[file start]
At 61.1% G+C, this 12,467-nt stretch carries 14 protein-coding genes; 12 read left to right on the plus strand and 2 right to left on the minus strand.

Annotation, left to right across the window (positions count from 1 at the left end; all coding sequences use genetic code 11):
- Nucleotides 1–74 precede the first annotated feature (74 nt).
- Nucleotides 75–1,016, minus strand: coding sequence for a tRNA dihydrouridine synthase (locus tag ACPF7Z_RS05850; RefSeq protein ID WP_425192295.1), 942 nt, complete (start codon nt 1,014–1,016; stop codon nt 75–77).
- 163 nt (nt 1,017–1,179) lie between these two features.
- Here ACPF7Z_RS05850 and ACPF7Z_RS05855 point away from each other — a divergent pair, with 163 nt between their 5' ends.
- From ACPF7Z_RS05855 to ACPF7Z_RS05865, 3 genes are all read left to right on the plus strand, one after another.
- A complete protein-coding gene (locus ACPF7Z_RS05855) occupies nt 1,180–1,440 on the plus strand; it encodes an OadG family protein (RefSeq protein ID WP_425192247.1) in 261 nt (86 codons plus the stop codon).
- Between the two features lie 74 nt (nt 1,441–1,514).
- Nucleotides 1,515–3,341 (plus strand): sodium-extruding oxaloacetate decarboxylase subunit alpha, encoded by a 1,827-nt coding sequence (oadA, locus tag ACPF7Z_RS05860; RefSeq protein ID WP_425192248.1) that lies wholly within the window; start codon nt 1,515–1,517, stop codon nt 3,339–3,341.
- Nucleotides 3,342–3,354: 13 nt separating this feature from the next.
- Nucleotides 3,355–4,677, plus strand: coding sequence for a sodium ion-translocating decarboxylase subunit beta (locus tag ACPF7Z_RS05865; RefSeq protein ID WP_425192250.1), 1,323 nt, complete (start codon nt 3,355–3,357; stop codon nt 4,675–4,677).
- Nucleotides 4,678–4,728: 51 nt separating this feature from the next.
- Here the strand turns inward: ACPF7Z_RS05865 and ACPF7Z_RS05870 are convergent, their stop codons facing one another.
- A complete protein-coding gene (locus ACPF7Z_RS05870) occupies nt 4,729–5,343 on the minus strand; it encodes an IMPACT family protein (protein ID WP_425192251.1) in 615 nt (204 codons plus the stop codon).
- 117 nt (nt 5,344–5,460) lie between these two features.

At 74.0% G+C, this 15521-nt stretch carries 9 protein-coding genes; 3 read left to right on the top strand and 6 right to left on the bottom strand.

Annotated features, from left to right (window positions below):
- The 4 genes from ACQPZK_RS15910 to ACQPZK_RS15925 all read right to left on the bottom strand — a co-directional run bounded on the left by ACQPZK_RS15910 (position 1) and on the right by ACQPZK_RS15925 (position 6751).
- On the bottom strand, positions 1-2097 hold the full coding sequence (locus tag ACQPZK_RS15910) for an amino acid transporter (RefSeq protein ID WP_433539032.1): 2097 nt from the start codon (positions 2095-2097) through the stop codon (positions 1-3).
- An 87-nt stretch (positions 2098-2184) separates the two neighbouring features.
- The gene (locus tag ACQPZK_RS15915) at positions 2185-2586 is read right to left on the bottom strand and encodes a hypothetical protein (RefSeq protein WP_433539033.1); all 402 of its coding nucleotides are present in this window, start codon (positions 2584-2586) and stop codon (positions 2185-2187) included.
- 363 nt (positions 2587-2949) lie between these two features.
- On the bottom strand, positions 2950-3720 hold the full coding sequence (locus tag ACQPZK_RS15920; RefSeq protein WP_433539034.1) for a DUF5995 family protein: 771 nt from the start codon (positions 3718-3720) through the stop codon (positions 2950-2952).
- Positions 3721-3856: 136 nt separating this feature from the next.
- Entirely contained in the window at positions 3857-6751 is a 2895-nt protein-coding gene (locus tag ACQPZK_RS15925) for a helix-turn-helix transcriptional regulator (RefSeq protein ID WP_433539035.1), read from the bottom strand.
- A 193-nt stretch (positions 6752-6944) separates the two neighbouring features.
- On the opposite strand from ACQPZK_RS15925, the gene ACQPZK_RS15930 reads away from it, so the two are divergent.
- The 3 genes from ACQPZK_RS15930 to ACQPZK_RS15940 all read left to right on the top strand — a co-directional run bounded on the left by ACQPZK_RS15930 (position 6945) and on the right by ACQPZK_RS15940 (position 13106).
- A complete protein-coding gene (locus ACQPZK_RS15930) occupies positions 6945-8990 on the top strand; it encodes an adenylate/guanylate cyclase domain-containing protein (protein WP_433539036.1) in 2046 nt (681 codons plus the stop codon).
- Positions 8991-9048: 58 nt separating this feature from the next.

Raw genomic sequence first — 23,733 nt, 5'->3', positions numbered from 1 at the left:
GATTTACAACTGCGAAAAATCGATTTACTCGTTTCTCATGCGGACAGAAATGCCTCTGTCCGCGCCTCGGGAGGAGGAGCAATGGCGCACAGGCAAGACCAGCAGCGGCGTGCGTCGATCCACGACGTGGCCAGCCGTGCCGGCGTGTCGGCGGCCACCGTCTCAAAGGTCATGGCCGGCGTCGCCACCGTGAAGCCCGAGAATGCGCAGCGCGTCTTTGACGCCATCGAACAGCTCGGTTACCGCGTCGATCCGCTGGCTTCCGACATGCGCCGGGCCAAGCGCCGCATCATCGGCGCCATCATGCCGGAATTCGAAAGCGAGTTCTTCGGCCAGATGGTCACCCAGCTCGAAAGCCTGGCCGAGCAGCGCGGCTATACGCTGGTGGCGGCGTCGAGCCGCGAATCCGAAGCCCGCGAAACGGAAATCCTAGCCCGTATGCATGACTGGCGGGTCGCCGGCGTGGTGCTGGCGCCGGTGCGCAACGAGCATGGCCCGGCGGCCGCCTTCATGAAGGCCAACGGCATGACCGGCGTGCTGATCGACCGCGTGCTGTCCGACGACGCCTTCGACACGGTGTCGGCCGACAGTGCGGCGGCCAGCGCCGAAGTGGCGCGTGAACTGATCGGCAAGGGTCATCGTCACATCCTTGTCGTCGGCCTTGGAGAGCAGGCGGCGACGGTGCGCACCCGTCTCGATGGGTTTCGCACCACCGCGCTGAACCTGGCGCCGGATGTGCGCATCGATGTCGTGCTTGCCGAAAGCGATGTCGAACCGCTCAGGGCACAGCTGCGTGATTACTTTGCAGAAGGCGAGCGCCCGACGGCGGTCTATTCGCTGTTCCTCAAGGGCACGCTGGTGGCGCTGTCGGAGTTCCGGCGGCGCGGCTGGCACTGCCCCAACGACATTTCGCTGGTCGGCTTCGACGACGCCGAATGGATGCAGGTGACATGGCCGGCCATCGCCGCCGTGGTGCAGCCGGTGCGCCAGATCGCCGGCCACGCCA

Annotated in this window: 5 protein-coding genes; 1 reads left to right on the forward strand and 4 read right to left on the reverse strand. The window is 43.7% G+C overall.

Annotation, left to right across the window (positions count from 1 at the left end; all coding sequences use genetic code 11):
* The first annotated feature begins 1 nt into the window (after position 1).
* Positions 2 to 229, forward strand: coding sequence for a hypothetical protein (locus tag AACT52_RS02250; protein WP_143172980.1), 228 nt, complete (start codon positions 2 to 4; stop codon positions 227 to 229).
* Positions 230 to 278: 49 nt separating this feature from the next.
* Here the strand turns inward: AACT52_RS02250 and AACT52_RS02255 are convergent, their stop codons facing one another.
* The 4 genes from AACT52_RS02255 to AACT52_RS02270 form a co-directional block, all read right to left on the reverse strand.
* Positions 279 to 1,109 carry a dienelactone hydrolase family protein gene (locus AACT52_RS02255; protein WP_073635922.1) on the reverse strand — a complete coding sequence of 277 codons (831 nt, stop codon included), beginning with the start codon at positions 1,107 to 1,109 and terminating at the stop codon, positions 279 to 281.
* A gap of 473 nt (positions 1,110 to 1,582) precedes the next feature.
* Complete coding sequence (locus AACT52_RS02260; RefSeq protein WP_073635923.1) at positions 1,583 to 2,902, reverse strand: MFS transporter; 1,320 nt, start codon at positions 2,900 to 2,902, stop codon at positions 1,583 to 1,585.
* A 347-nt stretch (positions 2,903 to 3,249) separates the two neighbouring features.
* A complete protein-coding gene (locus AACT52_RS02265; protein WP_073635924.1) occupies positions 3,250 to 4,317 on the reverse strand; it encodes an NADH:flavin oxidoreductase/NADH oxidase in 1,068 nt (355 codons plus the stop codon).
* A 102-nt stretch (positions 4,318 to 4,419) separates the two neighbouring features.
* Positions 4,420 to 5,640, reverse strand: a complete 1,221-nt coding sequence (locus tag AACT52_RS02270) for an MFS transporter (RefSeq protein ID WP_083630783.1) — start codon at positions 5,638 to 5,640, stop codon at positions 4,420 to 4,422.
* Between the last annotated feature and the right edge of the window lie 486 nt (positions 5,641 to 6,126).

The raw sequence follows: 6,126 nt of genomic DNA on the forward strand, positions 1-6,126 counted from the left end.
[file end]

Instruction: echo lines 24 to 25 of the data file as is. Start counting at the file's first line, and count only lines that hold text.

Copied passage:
- On the bottom strand, positions 2950-3720 hold the full coding sequence (locus tag ACQPZK_RS15920; RefSeq protein WP_433539034.1) for a DUF5995 family protein: 771 nt from the start codon (positions 3718-3720) through the stop codon (positions 2950-2952).
- Positions 3721-3856: 136 nt separating this feature from the next.